I am reading the latest “alternate history” book by Harry Turtledove: Bombs Away, which describes a world in which President Truman accepts the advice of general MacArthur in 1951 and responds to the Chinese invasion of Korea by deploying nuclear weapons. With predictably disastrous consequences for the whole world.
On account of this book, I looked up historical figures of nuclear stockpiles on Wikipedia, and happened upon a chart that I decided to call the chart of hope.
It depicts the number of warheads owned by the two major nuclear powers. (Other countries are not listed; their combined stockpiles never reached 1,000 warheads, so their contributions are too small to appear on a plot like this.)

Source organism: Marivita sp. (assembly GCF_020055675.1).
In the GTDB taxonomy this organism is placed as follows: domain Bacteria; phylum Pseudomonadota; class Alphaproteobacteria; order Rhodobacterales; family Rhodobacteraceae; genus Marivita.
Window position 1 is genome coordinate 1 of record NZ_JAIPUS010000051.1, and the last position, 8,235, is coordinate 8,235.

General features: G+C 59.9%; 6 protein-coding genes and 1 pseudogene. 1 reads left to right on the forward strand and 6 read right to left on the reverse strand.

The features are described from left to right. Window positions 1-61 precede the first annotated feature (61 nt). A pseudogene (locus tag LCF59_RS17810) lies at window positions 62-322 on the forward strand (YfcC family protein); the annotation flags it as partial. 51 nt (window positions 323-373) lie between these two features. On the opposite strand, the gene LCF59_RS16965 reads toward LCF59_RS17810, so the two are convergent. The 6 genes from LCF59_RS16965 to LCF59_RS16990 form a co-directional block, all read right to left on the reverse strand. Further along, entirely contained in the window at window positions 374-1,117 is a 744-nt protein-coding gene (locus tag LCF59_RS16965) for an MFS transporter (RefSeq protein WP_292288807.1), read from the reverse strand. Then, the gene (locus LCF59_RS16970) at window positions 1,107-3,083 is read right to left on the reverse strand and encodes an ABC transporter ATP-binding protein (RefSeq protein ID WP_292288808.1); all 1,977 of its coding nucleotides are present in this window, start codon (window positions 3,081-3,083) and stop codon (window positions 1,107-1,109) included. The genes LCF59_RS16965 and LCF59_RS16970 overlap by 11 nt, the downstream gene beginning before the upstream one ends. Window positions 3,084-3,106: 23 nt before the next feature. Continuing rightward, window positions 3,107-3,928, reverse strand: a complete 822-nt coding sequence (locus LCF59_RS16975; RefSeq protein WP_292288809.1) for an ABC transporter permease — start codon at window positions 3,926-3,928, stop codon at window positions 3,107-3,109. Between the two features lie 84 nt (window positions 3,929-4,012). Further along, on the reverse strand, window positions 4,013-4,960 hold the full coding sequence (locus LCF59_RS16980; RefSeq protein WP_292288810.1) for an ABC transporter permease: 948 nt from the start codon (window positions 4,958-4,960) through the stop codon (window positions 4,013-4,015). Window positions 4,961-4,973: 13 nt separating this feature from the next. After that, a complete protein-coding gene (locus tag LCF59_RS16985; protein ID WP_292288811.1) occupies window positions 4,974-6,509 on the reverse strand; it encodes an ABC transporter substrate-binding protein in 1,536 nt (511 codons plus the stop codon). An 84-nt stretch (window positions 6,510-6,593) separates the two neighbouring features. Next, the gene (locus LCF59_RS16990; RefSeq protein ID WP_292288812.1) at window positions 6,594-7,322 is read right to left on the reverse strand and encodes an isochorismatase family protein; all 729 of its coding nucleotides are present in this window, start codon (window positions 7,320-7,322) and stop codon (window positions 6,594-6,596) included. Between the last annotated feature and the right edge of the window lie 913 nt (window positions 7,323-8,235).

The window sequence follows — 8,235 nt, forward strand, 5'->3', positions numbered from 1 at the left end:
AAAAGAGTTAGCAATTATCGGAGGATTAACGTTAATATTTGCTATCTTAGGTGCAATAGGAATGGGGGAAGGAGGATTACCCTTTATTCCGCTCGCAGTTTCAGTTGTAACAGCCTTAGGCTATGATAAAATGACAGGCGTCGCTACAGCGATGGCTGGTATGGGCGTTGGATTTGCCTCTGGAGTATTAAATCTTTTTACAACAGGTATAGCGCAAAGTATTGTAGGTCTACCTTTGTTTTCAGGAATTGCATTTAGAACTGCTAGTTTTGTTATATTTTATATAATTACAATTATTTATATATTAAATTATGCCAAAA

Although the more than 10,000 warheads that currently exist are still more than enough to destroy much of human civilization (and arguably, the reduction is due partly to more reliable, more accurate delivery systems), just a few decades ago, the number was in excess of 60,000. A ray of hope, perhaps, that sanity might just prevail. One thing is certain: Back in my high school years in the 1970s, very few people believed that we would live to see 2015 without experiencing the horrors of a thermonuclear war.